According to a recent report in the Wall Street Journal,Mexico’s Economic Ministry reported preliminary figures near mid-February,stating that foreign direct investment rose by at least 17 percent to hit $17.73 billion US. This was spearheaded by a 70 percent increase in new investments and is 17 percent higher than the 2009 revised amount of $15.21 billion US. The 2010 figure is also 55 percent higher than the initially reported amount for 2009. Almost 60 percent of the total investment came from the manufacturing sector,with commerce and financial services closely following.
The top foreign investor in Mexico during this period was brewing company Heineken NV (HINKY,HEIA.AE). The Netherlands-based company has acquired Mexican beer beverages and Femsa (FMX,FEMSA.MX),a retail corporation. Other significant foreign direct investors were the United States,Spain,Canada,and then the United Kingdom.
In further Mexico financial news,the Wall Street Journal reported that Mexico cataloged a trade surplus for January of 2011,with imports and exports now growing at an incredible pace. In fact,according to the National Statistics Institute,Inegi,Mexico reported a $63 million US trade surplus for the month of January.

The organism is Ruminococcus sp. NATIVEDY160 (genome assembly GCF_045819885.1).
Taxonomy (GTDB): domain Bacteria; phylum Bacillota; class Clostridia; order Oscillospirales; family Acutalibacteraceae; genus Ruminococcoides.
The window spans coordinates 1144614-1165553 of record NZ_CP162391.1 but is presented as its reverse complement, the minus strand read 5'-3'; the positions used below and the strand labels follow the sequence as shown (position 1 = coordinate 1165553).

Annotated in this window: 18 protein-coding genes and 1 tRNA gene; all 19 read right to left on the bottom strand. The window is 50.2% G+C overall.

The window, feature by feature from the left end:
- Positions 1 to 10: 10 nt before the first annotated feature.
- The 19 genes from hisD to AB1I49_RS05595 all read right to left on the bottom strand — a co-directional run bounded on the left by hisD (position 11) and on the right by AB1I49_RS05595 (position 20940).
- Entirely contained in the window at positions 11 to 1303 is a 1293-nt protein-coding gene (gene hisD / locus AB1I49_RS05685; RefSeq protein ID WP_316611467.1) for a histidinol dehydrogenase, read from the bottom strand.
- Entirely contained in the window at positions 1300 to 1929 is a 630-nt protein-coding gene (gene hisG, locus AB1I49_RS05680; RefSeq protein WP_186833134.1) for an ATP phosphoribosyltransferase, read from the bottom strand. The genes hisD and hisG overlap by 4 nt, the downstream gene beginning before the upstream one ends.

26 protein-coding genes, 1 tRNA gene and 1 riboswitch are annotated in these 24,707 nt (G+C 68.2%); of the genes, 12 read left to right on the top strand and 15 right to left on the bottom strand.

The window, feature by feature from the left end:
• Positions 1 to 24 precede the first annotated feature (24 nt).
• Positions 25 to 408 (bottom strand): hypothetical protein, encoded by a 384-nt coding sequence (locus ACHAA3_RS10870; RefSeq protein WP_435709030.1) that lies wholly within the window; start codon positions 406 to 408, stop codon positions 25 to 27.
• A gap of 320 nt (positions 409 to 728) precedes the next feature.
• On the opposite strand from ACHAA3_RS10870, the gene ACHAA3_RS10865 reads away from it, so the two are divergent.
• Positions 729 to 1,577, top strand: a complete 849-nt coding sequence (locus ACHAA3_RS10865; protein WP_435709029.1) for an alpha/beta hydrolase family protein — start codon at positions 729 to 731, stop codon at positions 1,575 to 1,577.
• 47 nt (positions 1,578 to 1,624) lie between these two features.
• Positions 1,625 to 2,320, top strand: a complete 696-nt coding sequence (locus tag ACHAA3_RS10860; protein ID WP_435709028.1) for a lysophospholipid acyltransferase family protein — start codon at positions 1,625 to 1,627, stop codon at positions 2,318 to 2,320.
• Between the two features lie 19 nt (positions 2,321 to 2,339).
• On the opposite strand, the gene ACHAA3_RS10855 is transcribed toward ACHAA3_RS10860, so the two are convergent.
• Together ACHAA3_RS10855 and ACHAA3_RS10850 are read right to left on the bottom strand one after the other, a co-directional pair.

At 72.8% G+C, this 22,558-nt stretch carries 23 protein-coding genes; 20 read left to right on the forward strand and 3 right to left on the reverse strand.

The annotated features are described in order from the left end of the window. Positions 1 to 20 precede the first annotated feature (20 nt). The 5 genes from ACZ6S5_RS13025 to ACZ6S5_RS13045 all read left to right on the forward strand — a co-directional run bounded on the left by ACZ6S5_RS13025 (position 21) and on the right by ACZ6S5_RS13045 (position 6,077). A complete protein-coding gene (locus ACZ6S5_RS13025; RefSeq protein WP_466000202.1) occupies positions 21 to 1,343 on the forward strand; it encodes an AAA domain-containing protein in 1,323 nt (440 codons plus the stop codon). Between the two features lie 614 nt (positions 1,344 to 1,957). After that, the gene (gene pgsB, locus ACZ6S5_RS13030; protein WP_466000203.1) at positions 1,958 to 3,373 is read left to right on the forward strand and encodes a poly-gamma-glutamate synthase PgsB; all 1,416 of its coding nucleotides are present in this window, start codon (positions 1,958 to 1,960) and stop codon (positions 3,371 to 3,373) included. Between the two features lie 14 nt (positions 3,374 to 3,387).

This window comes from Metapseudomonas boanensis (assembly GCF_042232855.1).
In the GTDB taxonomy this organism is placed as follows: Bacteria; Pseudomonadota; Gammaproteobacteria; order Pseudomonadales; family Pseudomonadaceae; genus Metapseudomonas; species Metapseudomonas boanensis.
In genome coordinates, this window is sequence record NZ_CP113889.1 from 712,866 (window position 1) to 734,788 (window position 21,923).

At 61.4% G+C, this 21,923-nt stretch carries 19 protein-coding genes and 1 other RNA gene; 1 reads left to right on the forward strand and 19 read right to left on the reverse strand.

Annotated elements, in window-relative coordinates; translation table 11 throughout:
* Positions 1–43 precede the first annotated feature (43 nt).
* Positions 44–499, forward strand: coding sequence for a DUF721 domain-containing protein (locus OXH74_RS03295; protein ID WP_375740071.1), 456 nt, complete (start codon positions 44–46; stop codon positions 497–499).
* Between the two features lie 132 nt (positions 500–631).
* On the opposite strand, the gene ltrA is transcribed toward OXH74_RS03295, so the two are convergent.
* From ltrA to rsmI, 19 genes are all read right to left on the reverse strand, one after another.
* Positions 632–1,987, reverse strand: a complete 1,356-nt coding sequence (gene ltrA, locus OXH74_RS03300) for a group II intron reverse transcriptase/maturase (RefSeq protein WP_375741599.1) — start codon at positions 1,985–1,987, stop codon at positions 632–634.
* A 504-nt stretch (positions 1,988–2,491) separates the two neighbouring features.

Economists surveyed previously by the Wall Street Journal had projected an average estimate for a deficit of about $291 million US,and few economists in the survey predicted the surplus that actually took place. The 2010 deficit was low as well,in part thanks to manufacturing exports and imports growing much faster than expected,outperforming imports of consumer goods,equipment,and machinery.
Mexico’s exports for January 2011 were also 28 percent higher than January 2010,rising to $24.6 billion. Oil-sector exports saw a 41 percent rise to $4.37 billion,and manufacturing exports rose 25 percent to $19.08 billion. Mining exports rose 64 percent to $198.9 million,and agricultural exports increased 30 percent to $946.3 million.
Imports saw a healthy increase of 25 percent as well,rising to $24.53 billion in January. Oil imports rose 41 percent to $3.31 billion,while consumer goods increased 28 percent to $3.89 billion. Intermediate goods climbed 27 percent to $18.06 billion,and equipment and machinery escalated to $2.58 billion,a 10 percent increase.